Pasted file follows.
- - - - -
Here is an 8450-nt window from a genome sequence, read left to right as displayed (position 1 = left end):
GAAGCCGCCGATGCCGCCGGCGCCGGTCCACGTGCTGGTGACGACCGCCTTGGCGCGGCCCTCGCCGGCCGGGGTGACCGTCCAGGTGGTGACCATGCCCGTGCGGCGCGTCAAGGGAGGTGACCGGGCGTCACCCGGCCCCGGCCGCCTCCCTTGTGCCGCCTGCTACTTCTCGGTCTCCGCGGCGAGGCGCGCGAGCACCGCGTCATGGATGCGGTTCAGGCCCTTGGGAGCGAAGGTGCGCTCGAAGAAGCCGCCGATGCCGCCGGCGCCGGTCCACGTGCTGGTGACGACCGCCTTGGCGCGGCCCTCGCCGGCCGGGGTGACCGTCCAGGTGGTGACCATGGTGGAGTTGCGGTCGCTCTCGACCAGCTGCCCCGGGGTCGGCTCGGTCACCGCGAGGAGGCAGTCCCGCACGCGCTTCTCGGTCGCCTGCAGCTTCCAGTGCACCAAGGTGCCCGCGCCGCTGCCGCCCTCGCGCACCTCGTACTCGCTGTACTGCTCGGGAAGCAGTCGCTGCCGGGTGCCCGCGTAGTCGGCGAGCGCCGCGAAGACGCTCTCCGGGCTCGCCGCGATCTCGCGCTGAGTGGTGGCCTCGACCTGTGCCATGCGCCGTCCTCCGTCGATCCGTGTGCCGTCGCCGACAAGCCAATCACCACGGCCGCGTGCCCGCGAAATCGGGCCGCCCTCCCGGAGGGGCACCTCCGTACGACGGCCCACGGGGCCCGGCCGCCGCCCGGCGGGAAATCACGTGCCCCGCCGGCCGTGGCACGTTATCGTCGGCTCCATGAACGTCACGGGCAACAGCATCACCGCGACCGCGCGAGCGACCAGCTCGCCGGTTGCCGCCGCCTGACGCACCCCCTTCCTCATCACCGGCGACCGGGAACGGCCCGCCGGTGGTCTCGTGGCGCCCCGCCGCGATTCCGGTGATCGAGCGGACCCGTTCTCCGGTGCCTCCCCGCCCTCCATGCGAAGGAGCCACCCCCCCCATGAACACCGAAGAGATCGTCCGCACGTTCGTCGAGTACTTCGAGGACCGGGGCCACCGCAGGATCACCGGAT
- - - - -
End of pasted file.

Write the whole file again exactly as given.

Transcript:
Here is an 8450-nt window from a genome sequence, read left to right as displayed (position 1 = left end):
GAAGCCGCCGATGCCGCCGGCGCCGGTCCACGTGCTGGTGACGACCGCCTTGGCGCGGCCCTCGCCGGCCGGGGTGACCGTCCAGGTGGTGACCATGCCCGTGCGGCGCGTCAAGGGAGGTGACCGGGCGTCACCCGGCCCCGGCCGCCTCCCTTGTGCCGCCTGCTACTTCTCGGTCTCCGCGGCGAGGCGCGCGAGCACCGCGTCATGGATGCGGTTCAGGCCCTTGGGAGCGAAGGTGCGCTCGAAGAAGCCGCCGATGCCGCCGGCGCCGGTCCACGTGCTGGTGACGACCGCCTTGGCGCGGCCCTCGCCGGCCGGGGTGACCGTCCAGGTGGTGACCATGGTGGAGTTGCGGTCGCTCTCGACCAGCTGCCCCGGGGTCGGCTCGGTCACCGCGAGGAGGCAGTCCCGCACGCGCTTCTCGGTCGCCTGCAGCTTCCAGTGCACCAAGGTGCCCGCGCCGCTGCCGCCCTCGCGCACCTCGTACTCGCTGTACTGCTCGGGAAGCAGTCGCTGCCGGGTGCCCGCGTAGTCGGCGAGCGCCGCGAAGACGCTCTCCGGGCTCGCCGCGATCTCGCGCTGAGTGGTGGCCTCGACCTGTGCCATGCGCCGTCCTCCGTCGATCCGTGTGCCGTCGCCGACAAGCCAATCACCACGGCCGCGTGCCCGCGAAATCGGGCCGCCCTCCCGGAGGGGCACCTCCGTACGACGGCCCACGGGGCCCGGCCGCCGCCCGGCGGGAAATCACGTGCCCCGCCGGCCGTGGCACGTTATCGTCGGCTCCATGAACGTCACGGGCAACAGCATCACCGCGACCGCGCGAGCGACCAGCTCGCCGGTTGCCGCCGCCTGACGCACCCCCTTCCTCATCACCGGCGACCGGGAACGGCCCGCCGGTGGTCTCGTGGCGCCCCGCCGCGATTCCGGTGATCGAGCGGACCCGTTCTCCGGTGCCTCCCCGCCCTCCATGCGAAGGAGCCACCCCCCCCATGAACACCGAAGAGATCGTCCGCACGTTCGTCGAGTACTTCGAGGACCGGGGCCACCGCAGGATCACCGGAT